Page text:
Dan Marchiando's Mortgage News Blog


No doubt motivated by massive credit data breaches at places like Equifax, Marriott/Starwood, Anthem, Chase, Target, and Citibank--the federal government in late 2018 passed legislation to require the three big Credit Reporting Agencies (CRAs) to provide free Credit Freezes, and more useful Fraud Alerts. The three primary CRAs are Equifax, TransUnion, and Experian. Previously, California law allowed each bureau to charge up to $8 each time you placed a freeze, or removed a freeze; so $24 to place freezes at each of the 3 agencies, and $24 to later remove. It seems likely that most people in the U.S. have been touched by one of the breaches mentioned above. I for example, have relationships with 5 of the 6 mentioned above.

Under the new federal legislation, now when you place a Fraud Alert, it will last for one year instead of just 90 days. It appears they can be renewed every year, and only require a suspicion that you are a victim (who isn’t?). If you can document that you have filed a report for Identity Theft with an agency like the police, then you can ask for an Extended Fraud Alert that lasts for seven years. A Fraud Alert places a warning into your credit report, that tells businesses that check your credit, that they should contact you first before opening a new account. Fraud Alerts are a less aggressive alternative to Credit Freezes, and might be a better option for many people. They are also easier, because if you place a Fraud Alert with any one of the three agencies, that CRA will send your request to the other two, so you do not have to contact all three.

A Credit Freeze restricts new creditors from accessing or pulling your credit report to open a new credit account, thus providing a measure of protection from an identity thief opening an unauthorized account in your name. The Freeze does not restrict your existing credit providers, or collection agencies acting on behalf of those credit providers, from periodically reviewing or updating your credit file.

You can now place a freeze and remove a freeze for free. You can place a Credit Freeze online, by phone, or by mail. If you place the freeze online or by phone with a CRA, it must be effective within one business day. If you request a removal, the CRA must lift within one hour. If your request is by mail, the CRA must place or lift the freeze within three business days. The downside of freezes is that they take more effort to manage, require that you deal with each CRA separately, and require that you plan ahead to un-freeze your credit file, whenever seeking to open new credit accounts.

The CRAs also all offer Credit Locks, which while similar to Freezes, are not regulated by federal law, plus some CRAs charge a monthly subscription fee to use the lock feature. The CRAs have supposedly made the Credit Locks slightly more convenient and quicker than Credit Freezes, in an attempt to make them more attractive. However, locks do not offer the same level of consumer legal protection as the federal law, because instead of having the law behind you, you have a User Agreement (a contract) with the CRA, that was written by the CRA’s attorneys to protect the CRA, and not you.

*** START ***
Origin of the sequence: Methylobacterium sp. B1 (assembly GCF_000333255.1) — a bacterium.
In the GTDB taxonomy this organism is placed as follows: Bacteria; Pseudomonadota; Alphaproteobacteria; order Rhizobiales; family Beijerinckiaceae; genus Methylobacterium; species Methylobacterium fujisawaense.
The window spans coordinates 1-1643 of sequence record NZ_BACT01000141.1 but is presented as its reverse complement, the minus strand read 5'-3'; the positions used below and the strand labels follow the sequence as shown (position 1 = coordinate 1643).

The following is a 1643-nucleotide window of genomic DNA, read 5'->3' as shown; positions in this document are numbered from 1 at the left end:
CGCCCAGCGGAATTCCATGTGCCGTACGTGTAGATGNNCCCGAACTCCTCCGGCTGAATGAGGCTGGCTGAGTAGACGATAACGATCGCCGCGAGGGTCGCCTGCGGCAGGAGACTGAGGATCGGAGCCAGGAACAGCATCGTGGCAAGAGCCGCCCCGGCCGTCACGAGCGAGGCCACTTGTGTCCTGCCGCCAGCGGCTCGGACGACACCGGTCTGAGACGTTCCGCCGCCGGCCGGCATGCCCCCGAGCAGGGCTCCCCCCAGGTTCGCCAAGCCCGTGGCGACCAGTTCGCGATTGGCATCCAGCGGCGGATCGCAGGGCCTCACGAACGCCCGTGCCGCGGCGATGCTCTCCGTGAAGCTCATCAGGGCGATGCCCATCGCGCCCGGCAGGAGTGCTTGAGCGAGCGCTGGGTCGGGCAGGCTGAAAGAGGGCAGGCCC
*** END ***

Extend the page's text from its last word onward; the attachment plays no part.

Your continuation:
To place an alert or freeze:

Equifax: (800) 685-1111 or https://www.equifax.com/personal/credit-report-services/

Experian: (888) 397-3742 or www.experian.com/fraud   or www.experian.com/freeze 

TransUnion: (888) 909-8872 or https://fraud.transunion.com/ or https://freeze.transunion.com

As always, thanks for your interest,

Dan Marchiando, your California Mortgage Broker and Loan Officer

Posted by Dan Marchiando on March 1st, 2019 7:25 PM

In response to the higher mortgage foreclosure rates being experienced at the start of the most recent Recession, Fannie Mae and Freddie Mac (currently the largest buyers of mortgages) established “Risk-Based Pricing” for Conforming loans. “Price” refers to the “Points” paid by a borrower for a particular interest rate.
Before the Recession, a Conforming loan was basically the same price for any borrower with a credit score of 660. But afterwards, Fannie and Freddie both required pricing “add-ons” using a matrix of credit score and loan-to-value percentages. This risk-based pricing is MANDATED by Fannie and Freddie, and is required of ALL lenders originating Conforming loans. So it doesn’t matter where you go to get your Conforming loan—broker, banker or online—all lenders are subject to the same pricing adjustments.

At right is an excerpt from the adjustment matrix for a typical 70-75% loan-to-value loan. As you can see, having a 739 credit score instead of a 740 credit score can add a quarter of a point onto the cost of a loan. Having a 699 score could add one and a quarter points onto the cost of a loan. On a $400,000 loan, this could amount to $1000 or $5000. On a $600,000 it could amount to $1500 or $7500.

Sometimes the interest rate can be increased to cover these add-on points without having to pay them up-front, but of course a higher interest rate just spreads the cost over the life of the loan.

Credit scores are just one factor in pricing a loan. Loan-to-value, property type, and whether the home is owner-occupied or not can also affect pricing. Consumers can’t always just call a lender and say “what’s your rate?” because of all the variables involved. Any reputable lender should be upfront  and clear that any quote given is based on an assumption of certain parameters, and some of these parameters aren’t know until a credit report is obtained, and an appraisal is done.

I am here to provide honest, straightforward advice. If I can be of any assistance to you, your friends, or your family, feel free to contact me. I will take care of you and your referrals in the same upfront fashion as I always have.

Thanks for your interest,

Dan Marchiando, your California Mortgage Broker and Loan Officer.

Posted by Dan Marchiando on November 7th, 2014 3:29 PM